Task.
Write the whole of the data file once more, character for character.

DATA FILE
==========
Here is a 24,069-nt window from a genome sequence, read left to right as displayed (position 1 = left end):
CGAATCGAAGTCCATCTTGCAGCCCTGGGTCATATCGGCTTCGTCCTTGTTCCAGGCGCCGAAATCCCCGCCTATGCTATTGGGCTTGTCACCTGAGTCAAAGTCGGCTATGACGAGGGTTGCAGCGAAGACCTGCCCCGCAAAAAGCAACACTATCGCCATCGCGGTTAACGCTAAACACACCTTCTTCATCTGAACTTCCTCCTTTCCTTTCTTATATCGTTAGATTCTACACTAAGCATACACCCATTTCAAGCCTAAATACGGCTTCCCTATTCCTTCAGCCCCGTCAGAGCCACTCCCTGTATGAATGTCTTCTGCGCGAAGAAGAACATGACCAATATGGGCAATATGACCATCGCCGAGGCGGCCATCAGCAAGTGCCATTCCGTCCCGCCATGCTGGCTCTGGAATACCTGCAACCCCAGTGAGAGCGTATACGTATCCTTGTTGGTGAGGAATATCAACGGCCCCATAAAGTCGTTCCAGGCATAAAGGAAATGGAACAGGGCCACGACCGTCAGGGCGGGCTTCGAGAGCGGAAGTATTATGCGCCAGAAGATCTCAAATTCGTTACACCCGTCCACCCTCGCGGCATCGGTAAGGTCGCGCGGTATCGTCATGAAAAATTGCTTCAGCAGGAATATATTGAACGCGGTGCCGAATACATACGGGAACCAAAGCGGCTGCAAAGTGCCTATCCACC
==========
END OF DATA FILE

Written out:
Here is a 24,069-nt window from a genome sequence, read left to right as displayed (position 1 = left end):
CGAATCGAAGTCCATCTTGCAGCCCTGGGTCATATCGGCTTCGTCCTTGTTCCAGGCGCCGAAATCCCCGCCTATGCTATTGGGCTTGTCACCTGAGTCAAAGTCGGCTATGACGAGGGTTGCAGCGAAGACCTGCCCCGCAAAAAGCAACACTATCGCCATCGCGGTTAACGCTAAACACACCTTCTTCATCTGAACTTCCTCCTTTCCTTTCTTATATCGTTAGATTCTACACTAAGCATACACCCATTTCAAGCCTAAATACGGCTTCCCTATTCCTTCAGCCCCGTCAGAGCCACTCCCTGTATGAATGTCTTCTGCGCGAAGAAGAACATGACCAATATGGGCAATATGACCATCGCCGAGGCGGCCATCAGCAAGTGCCATTCCGTCCCGCCATGCTGGCTCTGGAATACCTGCAACCCCAGTGAGAGCGTATACGTATCCTTGTTGGTGAGGAATATCAACGGCCCCATAAAGTCGTTCCAGGCATAAAGGAAATGGAACAGGGCCACGACCGTCAGGGCGGGCTTCGAGAGCGGAAGTATTATGCGCCAGAAGATCTCAAATTCGTTACACCCGTCCACCCTCGCGGCATCGGTAAGGTCGCGCGGTATCGTCATGAAAAATTGCTTCAGCAGGAATATATTGAACGCGGTGCCGAATACATACGGGAACCAAAGCGGCTGCAAAGTGCCTATCCACC